Build Quality (9/10): The lower-tier K81 is already a well-built headphone but the K181 takes build quality one step further. The construction is brutish and features a metal inner structure and hard plastic outer shell. One downside is that the K181s don’t fold into quite as many configurations as the K81s – the bulkier joints and larger cups reduce the degrees of freedom allowed by the 3D-Axis mechanism. Still, they are plenty portable when folded and a velour carrying pouch is provided. The detachable stock cable is slightly shorter and significantly thicker than the K81 cable and connected via a 3-pin mini-XLR connector, same as AKG’s other detachable-cord headphones. If I had one worry it would be about the silver paint that’s used extensively on these and may chip over time as well as the plastics, which may start to crack if these are thrown about a lot.
Comfort (6.5/10): Again improving on the K81 formula, the K181 features a wider, slightly padded headband. The pads, though big enough to be circumaural, have an inner diameter identical to the K81 pads and thus remain supraaural, though they are quite thick and comfortable. The K181s also don’t clamp quite as hard as stock K81s but are about 2x heavier. The greatest improvement, though, is one that fixes my greatest criticism of the K81 – a longer headband. Though the K81 fits on my head just fine, there is no reserve left in the headband for those with larger noggins. The K181 fixes this with a truly monstrous headband length – they actually fit just fine *over* the fully-extended K81s.
Isolation (9.5/10): Again improving slightly on the K81s, the thicker pads of the K181 offer more isolation than those of their smaller sibling.
Sound (8/10): Head-to-head comparisons with the K81DJ are inevitable but I will try to be as general as I can. In a nutshell, the K181s alleviate a lot of the issues I had with the sound of the K81s but just don’t go quite far enough. They are more balanced and less dark than the K81s. The low end is still very powerful but the K181s do a better job of controlling it and it is even more extended than with the K81s. The bass also feels like its integrated better into the overall sound. Additionally, there is a bass toggle switch, but after playing with it for a bit I decided that it is better kept in the “low” position for fear of altering plate tectonics. The midrange is very clear and boasts a good amount of detail and very natural tonality. It seems slightly forward compared to the K81s but this is likely the result of the K181s’ better bass and treble control. The treble is equally natural and very smooth. Though it lacks the distinctive sparkle of the K81, there is not a hint of harshness or sibilance with the K181. Amplification has an effect on the K181s, but not so much that I would recommend getting an amp just for them. I have also been using them with a DHC Cryo K702 cable, which sounds brilliant with these. It really helps with the treble rolloff issue that these share with the K81s. Overall the K181s are still far from being flat, neutral monitoring phones but they can be quite fun, especially with the club-type music for which they were so obviously designed.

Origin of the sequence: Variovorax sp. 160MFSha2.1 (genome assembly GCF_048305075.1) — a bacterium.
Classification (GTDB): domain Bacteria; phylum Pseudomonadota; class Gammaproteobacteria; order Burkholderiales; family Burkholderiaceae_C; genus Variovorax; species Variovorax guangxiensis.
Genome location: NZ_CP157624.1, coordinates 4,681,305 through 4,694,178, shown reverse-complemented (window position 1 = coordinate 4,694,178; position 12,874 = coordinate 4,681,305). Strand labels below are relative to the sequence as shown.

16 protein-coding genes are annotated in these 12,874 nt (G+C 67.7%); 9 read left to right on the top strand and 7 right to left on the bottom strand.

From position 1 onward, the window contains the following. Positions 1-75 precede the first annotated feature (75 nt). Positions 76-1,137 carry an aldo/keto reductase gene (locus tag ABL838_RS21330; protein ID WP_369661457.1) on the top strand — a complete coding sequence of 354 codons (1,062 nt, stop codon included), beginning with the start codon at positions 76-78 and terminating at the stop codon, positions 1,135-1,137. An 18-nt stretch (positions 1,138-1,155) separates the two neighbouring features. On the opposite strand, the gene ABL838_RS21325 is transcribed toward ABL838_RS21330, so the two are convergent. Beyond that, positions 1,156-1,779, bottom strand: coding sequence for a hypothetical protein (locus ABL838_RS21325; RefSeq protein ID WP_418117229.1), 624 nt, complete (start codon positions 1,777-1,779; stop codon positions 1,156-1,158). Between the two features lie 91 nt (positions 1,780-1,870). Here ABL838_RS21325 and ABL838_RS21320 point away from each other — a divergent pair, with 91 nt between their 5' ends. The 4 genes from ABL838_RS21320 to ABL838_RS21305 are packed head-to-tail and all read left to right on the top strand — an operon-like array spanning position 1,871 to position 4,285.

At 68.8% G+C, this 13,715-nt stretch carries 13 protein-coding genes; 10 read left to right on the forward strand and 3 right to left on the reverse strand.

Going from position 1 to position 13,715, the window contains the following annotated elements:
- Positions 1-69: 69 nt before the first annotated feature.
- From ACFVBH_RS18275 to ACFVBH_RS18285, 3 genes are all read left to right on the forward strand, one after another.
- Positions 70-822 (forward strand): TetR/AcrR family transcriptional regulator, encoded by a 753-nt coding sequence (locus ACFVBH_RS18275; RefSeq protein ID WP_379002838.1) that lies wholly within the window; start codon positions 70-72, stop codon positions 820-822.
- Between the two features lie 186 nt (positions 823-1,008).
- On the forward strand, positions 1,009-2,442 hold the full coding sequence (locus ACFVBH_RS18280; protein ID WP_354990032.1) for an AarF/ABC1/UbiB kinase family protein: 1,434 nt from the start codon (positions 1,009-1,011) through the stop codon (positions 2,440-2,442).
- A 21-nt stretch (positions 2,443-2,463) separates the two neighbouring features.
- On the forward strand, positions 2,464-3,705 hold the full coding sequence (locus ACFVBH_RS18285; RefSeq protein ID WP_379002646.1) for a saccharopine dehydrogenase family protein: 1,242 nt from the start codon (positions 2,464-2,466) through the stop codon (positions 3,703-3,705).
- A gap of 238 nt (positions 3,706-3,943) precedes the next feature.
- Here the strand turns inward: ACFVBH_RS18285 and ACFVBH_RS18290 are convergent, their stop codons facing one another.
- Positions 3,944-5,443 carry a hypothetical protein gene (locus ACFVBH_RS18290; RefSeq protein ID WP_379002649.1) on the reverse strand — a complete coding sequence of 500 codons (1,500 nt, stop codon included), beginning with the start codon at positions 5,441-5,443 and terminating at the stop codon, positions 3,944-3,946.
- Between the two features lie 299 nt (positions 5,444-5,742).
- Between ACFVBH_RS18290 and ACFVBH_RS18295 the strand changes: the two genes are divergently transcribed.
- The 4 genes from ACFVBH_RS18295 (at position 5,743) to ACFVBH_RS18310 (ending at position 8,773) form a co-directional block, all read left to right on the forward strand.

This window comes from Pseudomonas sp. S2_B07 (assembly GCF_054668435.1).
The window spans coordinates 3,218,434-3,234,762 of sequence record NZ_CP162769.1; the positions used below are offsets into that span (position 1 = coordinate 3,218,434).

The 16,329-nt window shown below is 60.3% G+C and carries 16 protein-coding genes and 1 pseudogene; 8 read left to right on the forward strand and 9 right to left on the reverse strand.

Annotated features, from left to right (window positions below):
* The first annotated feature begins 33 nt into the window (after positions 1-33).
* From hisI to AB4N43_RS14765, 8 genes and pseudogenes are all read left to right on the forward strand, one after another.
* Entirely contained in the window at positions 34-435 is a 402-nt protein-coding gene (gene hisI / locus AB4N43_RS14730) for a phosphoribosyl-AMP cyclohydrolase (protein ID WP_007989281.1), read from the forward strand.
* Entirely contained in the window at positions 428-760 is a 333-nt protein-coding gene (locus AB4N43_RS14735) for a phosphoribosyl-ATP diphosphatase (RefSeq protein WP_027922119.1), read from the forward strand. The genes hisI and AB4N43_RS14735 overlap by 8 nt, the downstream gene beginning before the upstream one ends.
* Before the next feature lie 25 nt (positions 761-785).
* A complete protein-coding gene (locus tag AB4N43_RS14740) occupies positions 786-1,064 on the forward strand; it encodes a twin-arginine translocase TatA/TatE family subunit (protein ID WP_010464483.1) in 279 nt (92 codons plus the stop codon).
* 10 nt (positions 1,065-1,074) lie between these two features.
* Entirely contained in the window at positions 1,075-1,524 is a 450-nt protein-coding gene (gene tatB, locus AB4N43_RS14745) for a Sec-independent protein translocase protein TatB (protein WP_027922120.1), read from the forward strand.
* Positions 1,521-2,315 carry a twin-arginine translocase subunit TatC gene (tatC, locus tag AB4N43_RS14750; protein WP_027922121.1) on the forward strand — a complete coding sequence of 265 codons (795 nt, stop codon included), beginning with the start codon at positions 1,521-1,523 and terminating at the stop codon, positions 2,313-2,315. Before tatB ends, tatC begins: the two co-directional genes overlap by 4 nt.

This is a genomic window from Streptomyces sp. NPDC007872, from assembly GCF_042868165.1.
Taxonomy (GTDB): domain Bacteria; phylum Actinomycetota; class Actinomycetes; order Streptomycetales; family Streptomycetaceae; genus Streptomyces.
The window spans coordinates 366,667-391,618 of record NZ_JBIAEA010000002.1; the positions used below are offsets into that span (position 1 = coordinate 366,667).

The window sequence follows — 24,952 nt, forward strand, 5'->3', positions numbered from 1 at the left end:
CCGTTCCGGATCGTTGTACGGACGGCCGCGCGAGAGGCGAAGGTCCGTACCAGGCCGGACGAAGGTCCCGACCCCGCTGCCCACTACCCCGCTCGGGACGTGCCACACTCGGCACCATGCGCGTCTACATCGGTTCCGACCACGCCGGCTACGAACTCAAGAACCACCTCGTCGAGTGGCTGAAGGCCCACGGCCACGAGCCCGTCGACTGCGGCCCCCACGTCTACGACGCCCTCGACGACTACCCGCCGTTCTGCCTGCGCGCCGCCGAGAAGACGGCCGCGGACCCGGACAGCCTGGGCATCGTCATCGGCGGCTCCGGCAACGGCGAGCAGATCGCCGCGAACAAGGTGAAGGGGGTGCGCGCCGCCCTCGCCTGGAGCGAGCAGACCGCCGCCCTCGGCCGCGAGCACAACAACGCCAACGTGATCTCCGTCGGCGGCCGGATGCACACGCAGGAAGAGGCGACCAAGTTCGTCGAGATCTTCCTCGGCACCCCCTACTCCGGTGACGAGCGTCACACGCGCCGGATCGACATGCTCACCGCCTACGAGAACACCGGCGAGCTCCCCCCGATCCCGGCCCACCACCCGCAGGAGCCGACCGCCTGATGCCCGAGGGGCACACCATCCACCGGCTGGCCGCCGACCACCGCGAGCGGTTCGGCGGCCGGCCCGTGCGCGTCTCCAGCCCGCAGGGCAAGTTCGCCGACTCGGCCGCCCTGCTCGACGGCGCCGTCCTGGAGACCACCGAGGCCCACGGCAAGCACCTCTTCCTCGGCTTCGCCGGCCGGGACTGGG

Value (7/10): The AKG K181DJ builds on the brilliant versatility of the lower-end K81DJ, surpassing its smaller sibling in every area save for portability. However, in doing so they lose sight of what makes the K81 so good – the price tag. Despite the slight improvements in build, comfort, isolation, and sound, the K181s biggest problem is, and always will be, the K81. The K81DJ is less than half of the price of the K181 and about 90% of the headphone. If cost is not an issue and the slight performance improvements of the K181 seem like they are worth a premium then they are great headphones to be had. Otherwise, I have a tough time recommending them.
Frequency Response:5-30,000 Hz
Sensitivity:120 dB SPL/1mW
Cord:5.9ft (1.8m), single-sided, detachable; Straight Plug
Space-Saving Mechanism:Flat-folding, collapsible